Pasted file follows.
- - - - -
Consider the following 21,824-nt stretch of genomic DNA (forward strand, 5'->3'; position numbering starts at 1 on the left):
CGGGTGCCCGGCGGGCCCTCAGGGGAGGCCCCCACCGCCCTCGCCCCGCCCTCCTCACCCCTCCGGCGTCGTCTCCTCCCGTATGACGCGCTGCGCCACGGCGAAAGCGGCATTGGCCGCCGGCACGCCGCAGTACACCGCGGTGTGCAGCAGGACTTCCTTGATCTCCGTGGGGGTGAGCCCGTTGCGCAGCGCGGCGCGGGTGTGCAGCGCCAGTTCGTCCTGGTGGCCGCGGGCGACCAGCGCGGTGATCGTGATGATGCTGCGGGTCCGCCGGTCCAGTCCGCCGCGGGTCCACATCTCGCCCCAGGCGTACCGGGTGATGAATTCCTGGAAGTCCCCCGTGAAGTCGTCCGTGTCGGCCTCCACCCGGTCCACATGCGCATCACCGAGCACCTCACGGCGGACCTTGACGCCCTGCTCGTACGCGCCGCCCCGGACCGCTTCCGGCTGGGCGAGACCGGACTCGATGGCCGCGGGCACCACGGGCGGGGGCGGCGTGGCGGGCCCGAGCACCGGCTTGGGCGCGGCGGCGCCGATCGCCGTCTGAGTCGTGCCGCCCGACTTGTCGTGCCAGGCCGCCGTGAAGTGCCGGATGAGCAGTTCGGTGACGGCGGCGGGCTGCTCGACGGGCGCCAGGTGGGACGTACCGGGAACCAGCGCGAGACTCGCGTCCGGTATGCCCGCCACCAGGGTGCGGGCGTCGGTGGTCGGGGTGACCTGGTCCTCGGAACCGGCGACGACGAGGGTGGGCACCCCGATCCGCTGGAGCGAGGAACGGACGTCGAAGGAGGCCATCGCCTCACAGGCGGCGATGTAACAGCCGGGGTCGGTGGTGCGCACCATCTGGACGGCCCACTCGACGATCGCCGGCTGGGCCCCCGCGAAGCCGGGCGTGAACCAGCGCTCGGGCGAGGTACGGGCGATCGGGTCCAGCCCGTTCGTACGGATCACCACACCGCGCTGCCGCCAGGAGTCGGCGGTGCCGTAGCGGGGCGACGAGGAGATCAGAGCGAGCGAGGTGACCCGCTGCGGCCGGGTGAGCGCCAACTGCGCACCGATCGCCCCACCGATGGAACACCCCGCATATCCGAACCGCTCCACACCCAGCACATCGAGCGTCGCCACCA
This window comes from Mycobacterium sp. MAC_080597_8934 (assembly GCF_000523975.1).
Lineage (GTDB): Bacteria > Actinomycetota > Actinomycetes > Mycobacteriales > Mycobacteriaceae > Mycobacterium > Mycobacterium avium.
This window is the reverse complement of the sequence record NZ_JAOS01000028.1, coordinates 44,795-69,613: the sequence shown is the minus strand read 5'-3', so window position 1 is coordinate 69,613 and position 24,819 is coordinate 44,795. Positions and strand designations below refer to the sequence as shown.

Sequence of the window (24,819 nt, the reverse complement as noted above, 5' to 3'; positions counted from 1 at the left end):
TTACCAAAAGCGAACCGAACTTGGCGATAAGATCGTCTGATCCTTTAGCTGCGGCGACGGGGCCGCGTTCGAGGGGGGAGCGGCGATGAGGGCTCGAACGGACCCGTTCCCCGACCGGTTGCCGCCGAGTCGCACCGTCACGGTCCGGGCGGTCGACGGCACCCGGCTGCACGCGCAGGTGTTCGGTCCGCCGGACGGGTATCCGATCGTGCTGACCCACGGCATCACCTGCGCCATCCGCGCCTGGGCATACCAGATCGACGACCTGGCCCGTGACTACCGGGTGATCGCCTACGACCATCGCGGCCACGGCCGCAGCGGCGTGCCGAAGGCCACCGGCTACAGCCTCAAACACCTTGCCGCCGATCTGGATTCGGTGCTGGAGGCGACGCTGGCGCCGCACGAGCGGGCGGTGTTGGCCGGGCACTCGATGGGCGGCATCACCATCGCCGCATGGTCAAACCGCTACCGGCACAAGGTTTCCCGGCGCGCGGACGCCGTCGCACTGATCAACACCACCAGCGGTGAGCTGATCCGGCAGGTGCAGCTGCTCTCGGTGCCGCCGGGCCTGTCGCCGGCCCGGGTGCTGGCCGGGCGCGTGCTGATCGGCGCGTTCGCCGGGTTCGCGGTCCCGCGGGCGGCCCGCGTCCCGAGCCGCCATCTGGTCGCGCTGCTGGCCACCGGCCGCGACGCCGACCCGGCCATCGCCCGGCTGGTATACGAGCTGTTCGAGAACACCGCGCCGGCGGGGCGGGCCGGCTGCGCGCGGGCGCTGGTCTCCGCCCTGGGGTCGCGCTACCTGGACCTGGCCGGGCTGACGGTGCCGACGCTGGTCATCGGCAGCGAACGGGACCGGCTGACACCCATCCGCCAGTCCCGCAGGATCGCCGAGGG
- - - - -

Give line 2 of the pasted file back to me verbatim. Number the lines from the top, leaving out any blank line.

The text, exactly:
CGGGTGCCCGGCGGGCCCTCAGGGGAGGCCCCCACCGCCCTCGCCCCGCCCTCCTCACCCCTCCGGCGTCGTCTCCTCCCGTATGACGCGCTGCGCCACGGCGAAAGCGGCATTGGCCGCCGGCACGCCGCAGTACACCGCGGTGTGCAGCAGGACTTCCTTGATCTCCGTGGGGGTGAGCCCGTTGCGCAGCGCGGCGCGGGTGTGCAGCGCCAGTTCGTCCTGGTGGCCGCGGGCGACCAGCGCGGTGATCGTGATGATGCTGCGGGTCCGCCGGTCCAGTCCGCCGCGGGTCCACATCTCGCCCCAGGCGTACCGGGTGATGAATTCCTGGAAGTCCCCCGTGAAGTCGTCCGTGTCGGCCTCCACCCGGTCCACATGCGCATCACCGAGCACCTCACGGCGGACCTTGACGCCCTGCTCGTACGCGCCGCCCCGGACCGCTTCCGGCTGGGCGAGACCGGACTCGATGGCCGCGGGCACCACGGGCGGGGGCGGCGTGGCGGGCCCGAGCACCGGCTTGGGCGCGGCGGCGCCGATCGCCGTCTGAGTCGTGCCGCCCGACTTGTCGTGCCAGGCCGCCGTGAAGTGCCGGATGAGCAGTTCGGTGACGGCGGCGGGCTGCTCGACGGGCGCCAGGTGGGACGTACCGGGAACCAGCGCGAGACTCGCGTCCGGTATGCCCGCCACCAGGGTGCGGGCGTCGGTGGTCGGGGTGACCTGGTCCTCGGAACCGGCGACGACGAGGGTGGGCACCCCGATCCGCTGGAGCGAGGAACGGACGTCGAAGGAGGCCATCGCCTCACAGGCGGCGATGTAACAGCCGGGGTCGGTGGTGCGCACCATCTGGACGGCCCACTCGACGATCGCCGGCTGGGCCCCCGCGAAGCCGGGCGTGAACCAGCGCTCGGGCGAGGTACGGGCGATCGGGTCCAGCCCGTTCGTACGGATCACCACACCGCGCTGCCGCCAGGAGTCGGCGGTGCCGTAGCGGGGCGACGAGGAGATCAGAGCGAGCGAGGTGACCCGCTGCGGCCGGGTGAGCGCCAACTGCGCACCGATCGCCCCACCGATGGAACACCCCGCATATCCGAACCGCTCCACACCCAGCACATCGAGCGTCGCCACCA